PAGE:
If I have any complaints about the book it's that at times the tone from some of the builders gets a little self-righteous. Sorry, you're not going to guilt me into leaving my big ol'1905 Victorian but I sure do love to look at the pretty little houses.

Book received from Netgalley in exchange for an honest review.

4 Stars
Killer Image-Good cast of characters
Killer Image - Wendy Tyson

Killer Image is about Allison Campbell, an image consultant.  I find that to be a fascinating profession.  I think I could use one. 

This is not a cozy mystery.  It's grittier than that. Allison Campbell gets involved with a murder investigation when her former mother-in-law's divorce attorney is killed.  That seems a long way around to get involved but the divorce attorney has also represented a number of Allison's clients and she had worked with his ex-wife.  There are a lot of overlapping relationships.  I'm finding it hard to describe the plot for some reason but it wasn't because I didn't enjoy the book.  I really did.  I will put out the warning that there is quite a lot of discussion of Wicca.  I know there are people that will want to know that before reading.

I liked the secondary characters as much as I liked Allison.  Her employee, Vaughn, and his brother were two of my favorite.  All of what will probably make up the regular cast of characters in this series were likeable.  The bad guys were definitely dislikeable.  There was a too much amateur investigating without bringing the police in on their suspicions which is why it is 4 stars instead of 5.  It had good atmosphere and I'll be anxious to see where these characters go next.

I received this from Netgalley in exchange for an honest review.

5 Stars
Saving Grapes-Fun and clever
Saving Grapes - J.T. Lundy

Everyone needs a good laugh now and then and you will find that in this book.  I had a fun time with it!  Along the lines of a contemporary Wodehouse, it is just a really enjoyable read.

Jason Barnes is a perennial screw-up. When his aunt dies and leaves him a French vineyard, he has a problem.  He can only inherit it if he isn't in trouble with the law, which his ex-stepbrother makes sure he is.  It turns into a mad romp in the French vineyards with nuns and beautiful French women and lawyers in disguise.  I won't recount the plot here, you can see that above.

This is a comic novel with a lot of heart.  It's clever and has a few unexpected twists.  The characters are fun and likeable.  The writing is excellent. You feel yourself in the hands of a very talented wordsmith.  Very fun!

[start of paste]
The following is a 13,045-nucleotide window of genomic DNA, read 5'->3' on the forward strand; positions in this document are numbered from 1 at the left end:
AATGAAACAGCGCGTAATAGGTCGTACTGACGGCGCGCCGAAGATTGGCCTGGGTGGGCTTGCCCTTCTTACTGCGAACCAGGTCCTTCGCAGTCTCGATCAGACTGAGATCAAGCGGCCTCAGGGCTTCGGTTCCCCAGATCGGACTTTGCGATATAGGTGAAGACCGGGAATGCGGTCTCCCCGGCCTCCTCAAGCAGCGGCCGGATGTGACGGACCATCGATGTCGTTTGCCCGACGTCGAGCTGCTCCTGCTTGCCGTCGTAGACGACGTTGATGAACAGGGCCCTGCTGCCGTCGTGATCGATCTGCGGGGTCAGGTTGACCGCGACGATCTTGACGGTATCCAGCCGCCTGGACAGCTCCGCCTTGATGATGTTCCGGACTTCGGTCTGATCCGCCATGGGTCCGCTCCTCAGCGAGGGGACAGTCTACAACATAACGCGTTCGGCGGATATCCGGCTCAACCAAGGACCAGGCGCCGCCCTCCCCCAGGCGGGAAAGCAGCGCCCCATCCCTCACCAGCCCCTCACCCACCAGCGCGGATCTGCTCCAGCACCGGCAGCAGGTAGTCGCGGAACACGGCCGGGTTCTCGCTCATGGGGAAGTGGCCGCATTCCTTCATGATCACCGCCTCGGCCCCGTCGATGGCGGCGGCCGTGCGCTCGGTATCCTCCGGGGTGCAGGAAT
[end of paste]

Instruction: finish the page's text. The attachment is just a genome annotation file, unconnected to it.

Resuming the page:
I received this from the Librarything Early Readers program in exchange for an honest review.

4 Stars
Academic essays on Douglass and Melville
Frederick Douglass & Herman Melville: Essays in Relation - Robert S. Levine
This is a book of scholarly essays relating the writings of Frederick Douglass and Herman Melville. I had never related these two writers to each other until I had a class about them this semester.  I'm still not sure they relate as well as some scholars would like to think they do but both writers are excellent and fascinating.  This type of book is really only for someone who wants to do academic research.  The essays are not fun but they are enlightening.  Plenty of subjects and thoughts I would never have come up with on my own are presented for consideration.  Some fairly dense reading. 

1.5 Stars
The After House-A book looking for an editor
The After House - Michael Phillip Cash

The cover of this book is so beautiful and so intriguing.  Unfortunately, it all goes down hill after that. 

I'm not sure exactly what this book is trying to be.  Is it horror?  Cause it's not scary or even creepy.  Is it romance?  Cause there is no chemistry.  Is it a mystery?  Cause there could only be one person that is causing the mischief.  It's just a badly written book. 

The plot line is that a recently divorced mother of one, Remy,  moves into a house haunted by a long-dead sea captain.  Her ex is a jerk but she is determined to take the high road. Some annoying things happen to her along the way, evidently they were supposed to be attempts on her life but they were all just juvenile delinquent stuff.  She meets a guy and I won't go further in case someone is planning to read this.